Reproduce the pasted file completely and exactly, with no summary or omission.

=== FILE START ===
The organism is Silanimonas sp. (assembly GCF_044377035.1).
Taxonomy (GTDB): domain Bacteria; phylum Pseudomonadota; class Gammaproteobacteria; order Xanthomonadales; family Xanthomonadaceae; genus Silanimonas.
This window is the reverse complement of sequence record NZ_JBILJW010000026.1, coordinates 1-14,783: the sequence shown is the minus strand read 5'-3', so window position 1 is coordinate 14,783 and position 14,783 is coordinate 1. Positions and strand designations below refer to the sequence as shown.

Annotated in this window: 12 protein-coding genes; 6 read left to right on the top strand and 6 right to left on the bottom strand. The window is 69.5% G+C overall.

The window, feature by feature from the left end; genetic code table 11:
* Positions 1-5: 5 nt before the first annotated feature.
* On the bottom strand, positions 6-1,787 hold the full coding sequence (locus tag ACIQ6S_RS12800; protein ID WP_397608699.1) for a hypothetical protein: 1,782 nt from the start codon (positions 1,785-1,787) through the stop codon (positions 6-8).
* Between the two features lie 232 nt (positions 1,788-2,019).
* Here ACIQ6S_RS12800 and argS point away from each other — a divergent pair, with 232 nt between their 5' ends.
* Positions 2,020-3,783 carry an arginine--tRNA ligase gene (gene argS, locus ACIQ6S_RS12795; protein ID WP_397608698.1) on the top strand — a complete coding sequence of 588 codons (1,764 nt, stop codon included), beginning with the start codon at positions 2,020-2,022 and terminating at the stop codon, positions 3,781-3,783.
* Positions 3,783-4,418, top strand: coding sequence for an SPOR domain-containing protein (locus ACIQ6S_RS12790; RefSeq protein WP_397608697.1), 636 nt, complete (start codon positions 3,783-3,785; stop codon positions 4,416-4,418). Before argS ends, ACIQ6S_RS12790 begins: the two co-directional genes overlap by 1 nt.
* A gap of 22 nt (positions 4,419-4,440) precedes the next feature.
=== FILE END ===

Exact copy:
The organism is Silanimonas sp. (assembly GCF_044377035.1).
Taxonomy (GTDB): domain Bacteria; phylum Pseudomonadota; class Gammaproteobacteria; order Xanthomonadales; family Xanthomonadaceae; genus Silanimonas.
This window is the reverse complement of sequence record NZ_JBILJW010000026.1, coordinates 1-14,783: the sequence shown is the minus strand read 5'-3', so window position 1 is coordinate 14,783 and position 14,783 is coordinate 1. Positions and strand designations below refer to the sequence as shown.

Annotated in this window: 12 protein-coding genes; 6 read left to right on the top strand and 6 right to left on the bottom strand. The window is 69.5% G+C overall.

The window, feature by feature from the left end; genetic code table 11:
* Positions 1-5: 5 nt before the first annotated feature.
* On the bottom strand, positions 6-1,787 hold the full coding sequence (locus tag ACIQ6S_RS12800; protein ID WP_397608699.1) for a hypothetical protein: 1,782 nt from the start codon (positions 1,785-1,787) through the stop codon (positions 6-8).
* Between the two features lie 232 nt (positions 1,788-2,019).
* Here ACIQ6S_RS12800 and argS point away from each other — a divergent pair, with 232 nt between their 5' ends.
* Positions 2,020-3,783 carry an arginine--tRNA ligase gene (gene argS, locus ACIQ6S_RS12795; protein ID WP_397608698.1) on the top strand — a complete coding sequence of 588 codons (1,764 nt, stop codon included), beginning with the start codon at positions 2,020-2,022 and terminating at the stop codon, positions 3,781-3,783.
* Positions 3,783-4,418, top strand: coding sequence for an SPOR domain-containing protein (locus ACIQ6S_RS12790; RefSeq protein WP_397608697.1), 636 nt, complete (start codon positions 3,783-3,785; stop codon positions 4,416-4,418). Before argS ends, ACIQ6S_RS12790 begins: the two co-directional genes overlap by 1 nt.
* A gap of 22 nt (positions 4,419-4,440) precedes the next feature.